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@Bob Tascione wrote:
Now that’s a really good question!!
There will be a lot of space between the points I’ll mention here that can be filled with technical and complex explanation but I’ll leave that to someone that knows what they’re talking about.
There are commercial quenching oils available which work great but many trades people use different types of ‘home’ oils depending on the type of metal, complexity of the part and desired hardness. These oils range anywhere from say standard motor oils, different types of vegetable, linseed, mineral, fish, paraffin and fuel oils like kerosene etc. etc. Some of these oils will harden more than others. It depends on the specific heat of the oil. The higher the specific heat the harder the results. Oil quenching will produce a better balance between toughness, hardness, and warp-age than the brine used in the videos or plain water. Brine will produce the hardest surface with water following close behind. Both brine and water will leave a fairly clean surface. Oil will not harden as much as it doesn’t permit the metal to cool as quickly as the saline or pure water. The faster the cooling the harder the results. With rapid cooling comes the danger of cracking or shattering which is especially true with parts having sharp corners, shoulders and edges. Complex parts tend to warp much more with brine or pure water quenches than with oil. Also some metals are more suited to water quench and some to oil or air. David and I used to do our own heat treating in the tool rooms heat treating depts. These were highly controlled environments. We would always know the upper and lower critical points that a particular metals temperature needed to fall between. Under the lower critical point and no hardening took place after quench, a little above and results were unpredictable. We would normally take it right to the upper limit to allow for slight cooling during the transfer from oven to quench. The ovens pretty much did all the work. After setting them up you just waited ‘trance like’ until the parts reached the required temperature. There are times when it’s much more complicated than this as David mentioned in an earlier post. Some metals require vacuums and gases etc. but for normal heat treating of metals like 01, 52100 etc. it was pretty straight forward. I can’t cook a turkey without blowing it up so that should tell you something about how easy standard heat treating for manufacturing really is. Then there’s the way real people do it in ‘real’ life. That’s knife and sword makers, blacksmiths and home machinists and backyard inventors. That’s us. That’s more of an art form. Very enjoyable. We determine temps by testing and heating the metal and then watch the ‘heat rainbow’ change from one shade to another until we reach the color that will suit our needs then quickly quench and agitate the part in a witches brew of whatever we determine will produce the results we’re looking for. Maybe we dip it into a powder or paste of boric acid to keep scale from forming then wrap it up in iron binding wire to prevent warp-age. That’s the magic of it all. More of a dance than a trance.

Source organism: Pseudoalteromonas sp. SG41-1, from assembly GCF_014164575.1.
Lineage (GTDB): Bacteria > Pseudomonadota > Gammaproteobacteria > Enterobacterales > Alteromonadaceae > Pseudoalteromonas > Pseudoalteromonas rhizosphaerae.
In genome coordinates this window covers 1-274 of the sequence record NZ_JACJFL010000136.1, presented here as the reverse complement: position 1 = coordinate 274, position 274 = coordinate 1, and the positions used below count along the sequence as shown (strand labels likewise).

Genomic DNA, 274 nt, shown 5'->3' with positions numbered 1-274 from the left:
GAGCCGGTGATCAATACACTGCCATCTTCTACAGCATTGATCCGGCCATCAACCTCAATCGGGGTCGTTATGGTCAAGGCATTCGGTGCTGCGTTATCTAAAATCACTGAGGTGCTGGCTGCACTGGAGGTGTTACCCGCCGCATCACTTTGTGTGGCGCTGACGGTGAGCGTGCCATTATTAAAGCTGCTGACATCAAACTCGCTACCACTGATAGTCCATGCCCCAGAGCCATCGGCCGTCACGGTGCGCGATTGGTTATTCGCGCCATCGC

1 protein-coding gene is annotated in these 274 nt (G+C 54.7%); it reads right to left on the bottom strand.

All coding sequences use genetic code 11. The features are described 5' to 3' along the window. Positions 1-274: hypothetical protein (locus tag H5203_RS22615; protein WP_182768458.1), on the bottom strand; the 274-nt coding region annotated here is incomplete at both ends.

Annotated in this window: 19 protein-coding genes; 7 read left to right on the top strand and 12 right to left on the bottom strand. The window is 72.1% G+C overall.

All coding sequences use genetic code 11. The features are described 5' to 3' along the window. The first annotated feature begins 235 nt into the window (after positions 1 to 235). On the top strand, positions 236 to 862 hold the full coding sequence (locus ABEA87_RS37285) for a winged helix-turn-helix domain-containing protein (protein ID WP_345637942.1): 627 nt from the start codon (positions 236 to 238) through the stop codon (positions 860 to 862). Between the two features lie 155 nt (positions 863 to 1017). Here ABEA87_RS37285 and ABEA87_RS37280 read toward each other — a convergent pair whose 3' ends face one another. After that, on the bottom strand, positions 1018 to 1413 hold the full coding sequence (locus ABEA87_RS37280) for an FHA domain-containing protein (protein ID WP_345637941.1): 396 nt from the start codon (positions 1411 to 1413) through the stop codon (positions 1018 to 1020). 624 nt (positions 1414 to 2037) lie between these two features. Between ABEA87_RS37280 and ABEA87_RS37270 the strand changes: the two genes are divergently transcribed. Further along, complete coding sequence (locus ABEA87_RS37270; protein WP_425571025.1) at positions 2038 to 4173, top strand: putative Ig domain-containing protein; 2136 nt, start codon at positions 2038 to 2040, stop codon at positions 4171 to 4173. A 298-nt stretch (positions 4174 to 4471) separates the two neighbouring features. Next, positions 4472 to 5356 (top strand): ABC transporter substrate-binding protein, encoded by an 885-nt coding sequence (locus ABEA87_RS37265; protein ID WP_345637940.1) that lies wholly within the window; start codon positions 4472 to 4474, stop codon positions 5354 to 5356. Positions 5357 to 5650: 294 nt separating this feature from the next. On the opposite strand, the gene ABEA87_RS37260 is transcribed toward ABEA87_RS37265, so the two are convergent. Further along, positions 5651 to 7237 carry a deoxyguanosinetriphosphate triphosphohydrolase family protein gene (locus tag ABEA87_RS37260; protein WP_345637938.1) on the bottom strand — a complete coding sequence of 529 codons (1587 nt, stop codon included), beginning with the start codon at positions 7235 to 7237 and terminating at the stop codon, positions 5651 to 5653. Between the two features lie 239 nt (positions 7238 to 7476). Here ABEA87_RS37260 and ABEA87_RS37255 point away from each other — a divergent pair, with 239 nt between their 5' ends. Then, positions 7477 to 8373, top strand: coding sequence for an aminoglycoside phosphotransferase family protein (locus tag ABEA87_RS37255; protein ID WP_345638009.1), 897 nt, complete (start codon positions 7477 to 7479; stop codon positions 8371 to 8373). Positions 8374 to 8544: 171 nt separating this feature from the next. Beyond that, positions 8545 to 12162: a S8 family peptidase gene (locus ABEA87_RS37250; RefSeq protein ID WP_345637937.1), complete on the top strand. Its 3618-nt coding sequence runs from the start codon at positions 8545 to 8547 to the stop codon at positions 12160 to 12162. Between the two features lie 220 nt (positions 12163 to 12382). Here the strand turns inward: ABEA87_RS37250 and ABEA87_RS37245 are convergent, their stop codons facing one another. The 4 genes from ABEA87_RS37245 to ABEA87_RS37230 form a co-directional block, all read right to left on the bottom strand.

So, what type of oil should you use? What do you have in the cupboard that you can sneak past the cook?
NOTE: CAUTION…any oil can ignite when a hot part hits it so keep an eye out. Also bigger parts make bigger flames!
I have a former student and now buddy (yea I know that’s rare) who makes swords, knives, and armor doing the blacksmith thingy, so I think I’ll pick his brain about how he heats he metals. I do know that he has a home built furnace that is fired by propane. Anyway – every time I talk to him I get the feeling that what he does is more alchemy than science. He just made a batch of mead (he has bees as well) so I think I’ll drink some of that. It’ll all make sense then.
This is really helpful!